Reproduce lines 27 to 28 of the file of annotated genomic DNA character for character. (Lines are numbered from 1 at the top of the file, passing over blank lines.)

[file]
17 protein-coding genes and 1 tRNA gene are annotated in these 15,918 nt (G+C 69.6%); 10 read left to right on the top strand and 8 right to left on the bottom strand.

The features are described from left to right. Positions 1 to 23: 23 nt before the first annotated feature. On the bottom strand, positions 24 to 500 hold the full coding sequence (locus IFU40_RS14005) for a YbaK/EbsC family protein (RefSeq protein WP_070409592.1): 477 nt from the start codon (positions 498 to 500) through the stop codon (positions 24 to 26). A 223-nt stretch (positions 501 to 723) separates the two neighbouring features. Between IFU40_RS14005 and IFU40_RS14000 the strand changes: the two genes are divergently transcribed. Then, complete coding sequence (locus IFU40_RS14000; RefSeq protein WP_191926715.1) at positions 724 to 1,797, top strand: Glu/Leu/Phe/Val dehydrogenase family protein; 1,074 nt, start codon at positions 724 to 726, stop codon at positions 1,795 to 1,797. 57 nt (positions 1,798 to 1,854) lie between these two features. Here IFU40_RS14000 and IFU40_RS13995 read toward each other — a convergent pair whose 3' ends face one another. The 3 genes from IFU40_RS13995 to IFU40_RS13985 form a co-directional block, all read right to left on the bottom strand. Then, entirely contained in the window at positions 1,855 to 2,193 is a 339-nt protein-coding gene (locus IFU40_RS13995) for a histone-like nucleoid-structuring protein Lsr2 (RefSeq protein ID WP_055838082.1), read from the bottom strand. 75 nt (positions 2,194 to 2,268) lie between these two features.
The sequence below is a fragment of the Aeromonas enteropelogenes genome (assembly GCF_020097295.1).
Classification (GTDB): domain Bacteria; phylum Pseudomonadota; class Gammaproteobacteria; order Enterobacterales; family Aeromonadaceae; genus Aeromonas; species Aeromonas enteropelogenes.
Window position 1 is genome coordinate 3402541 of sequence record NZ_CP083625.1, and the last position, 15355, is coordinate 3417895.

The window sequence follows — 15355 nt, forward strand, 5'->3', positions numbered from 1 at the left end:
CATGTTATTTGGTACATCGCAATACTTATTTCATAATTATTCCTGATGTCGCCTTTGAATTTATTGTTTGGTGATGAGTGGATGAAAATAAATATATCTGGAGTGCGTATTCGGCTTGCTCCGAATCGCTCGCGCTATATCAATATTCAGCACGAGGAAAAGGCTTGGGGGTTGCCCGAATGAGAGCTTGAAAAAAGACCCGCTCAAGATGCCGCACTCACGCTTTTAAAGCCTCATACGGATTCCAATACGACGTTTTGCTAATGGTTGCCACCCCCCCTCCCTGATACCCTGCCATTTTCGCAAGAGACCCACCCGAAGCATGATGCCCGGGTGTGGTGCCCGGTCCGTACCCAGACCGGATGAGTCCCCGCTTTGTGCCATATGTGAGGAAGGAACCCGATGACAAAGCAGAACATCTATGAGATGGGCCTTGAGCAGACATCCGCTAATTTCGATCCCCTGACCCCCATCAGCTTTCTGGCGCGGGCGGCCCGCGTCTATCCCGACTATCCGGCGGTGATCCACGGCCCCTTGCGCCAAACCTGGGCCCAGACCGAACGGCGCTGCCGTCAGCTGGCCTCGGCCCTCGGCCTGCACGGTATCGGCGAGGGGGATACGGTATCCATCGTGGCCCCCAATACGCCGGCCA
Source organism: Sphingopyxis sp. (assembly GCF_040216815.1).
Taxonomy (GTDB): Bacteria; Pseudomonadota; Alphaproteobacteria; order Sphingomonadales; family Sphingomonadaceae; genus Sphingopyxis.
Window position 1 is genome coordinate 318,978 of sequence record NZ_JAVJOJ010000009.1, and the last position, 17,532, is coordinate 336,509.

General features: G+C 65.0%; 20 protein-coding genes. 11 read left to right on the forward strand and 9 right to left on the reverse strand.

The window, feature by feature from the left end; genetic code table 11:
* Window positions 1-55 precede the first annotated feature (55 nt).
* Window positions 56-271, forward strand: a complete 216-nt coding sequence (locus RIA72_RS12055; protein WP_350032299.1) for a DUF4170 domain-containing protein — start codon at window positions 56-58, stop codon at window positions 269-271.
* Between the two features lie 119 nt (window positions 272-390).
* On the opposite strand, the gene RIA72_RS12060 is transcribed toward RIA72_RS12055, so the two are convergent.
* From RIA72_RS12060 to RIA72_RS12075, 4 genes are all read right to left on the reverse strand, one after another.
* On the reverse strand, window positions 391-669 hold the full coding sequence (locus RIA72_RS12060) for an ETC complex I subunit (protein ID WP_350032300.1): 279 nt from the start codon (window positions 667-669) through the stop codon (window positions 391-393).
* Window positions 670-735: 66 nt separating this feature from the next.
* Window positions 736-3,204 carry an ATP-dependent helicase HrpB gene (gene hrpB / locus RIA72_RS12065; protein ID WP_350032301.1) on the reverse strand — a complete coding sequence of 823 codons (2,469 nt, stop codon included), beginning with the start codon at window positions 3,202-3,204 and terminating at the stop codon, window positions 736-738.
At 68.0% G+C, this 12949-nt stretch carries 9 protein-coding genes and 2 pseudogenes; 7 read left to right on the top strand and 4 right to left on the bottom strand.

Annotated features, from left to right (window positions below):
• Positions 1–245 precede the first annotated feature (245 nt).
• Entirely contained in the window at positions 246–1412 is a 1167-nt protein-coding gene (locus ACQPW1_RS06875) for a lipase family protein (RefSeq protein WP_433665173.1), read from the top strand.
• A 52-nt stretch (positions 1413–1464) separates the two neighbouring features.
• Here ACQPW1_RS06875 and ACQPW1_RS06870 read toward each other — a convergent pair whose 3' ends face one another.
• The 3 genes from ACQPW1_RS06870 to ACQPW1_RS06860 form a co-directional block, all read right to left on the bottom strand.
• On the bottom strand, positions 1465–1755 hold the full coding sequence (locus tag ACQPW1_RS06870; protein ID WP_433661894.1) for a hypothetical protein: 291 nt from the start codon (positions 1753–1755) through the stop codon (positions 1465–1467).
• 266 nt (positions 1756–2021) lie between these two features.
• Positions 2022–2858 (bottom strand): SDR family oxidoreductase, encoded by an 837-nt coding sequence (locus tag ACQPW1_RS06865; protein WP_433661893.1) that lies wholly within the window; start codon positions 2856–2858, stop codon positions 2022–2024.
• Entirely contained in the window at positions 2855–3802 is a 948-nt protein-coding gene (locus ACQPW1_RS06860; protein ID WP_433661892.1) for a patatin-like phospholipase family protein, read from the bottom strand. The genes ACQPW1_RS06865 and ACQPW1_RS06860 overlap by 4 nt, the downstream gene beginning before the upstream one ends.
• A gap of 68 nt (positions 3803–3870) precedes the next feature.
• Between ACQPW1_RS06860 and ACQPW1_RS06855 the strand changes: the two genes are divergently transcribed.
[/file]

• The 3 genes from ACQPW1_RS06870 to ACQPW1_RS06860 form a co-directional block, all read right to left on the bottom strand.
• On the bottom strand, positions 1465–1755 hold the full coding sequence (locus tag ACQPW1_RS06870; protein ID WP_433661894.1) for a hypothetical protein: 291 nt from the start codon (positions 1753–1755) through the stop codon (positions 1465–1467).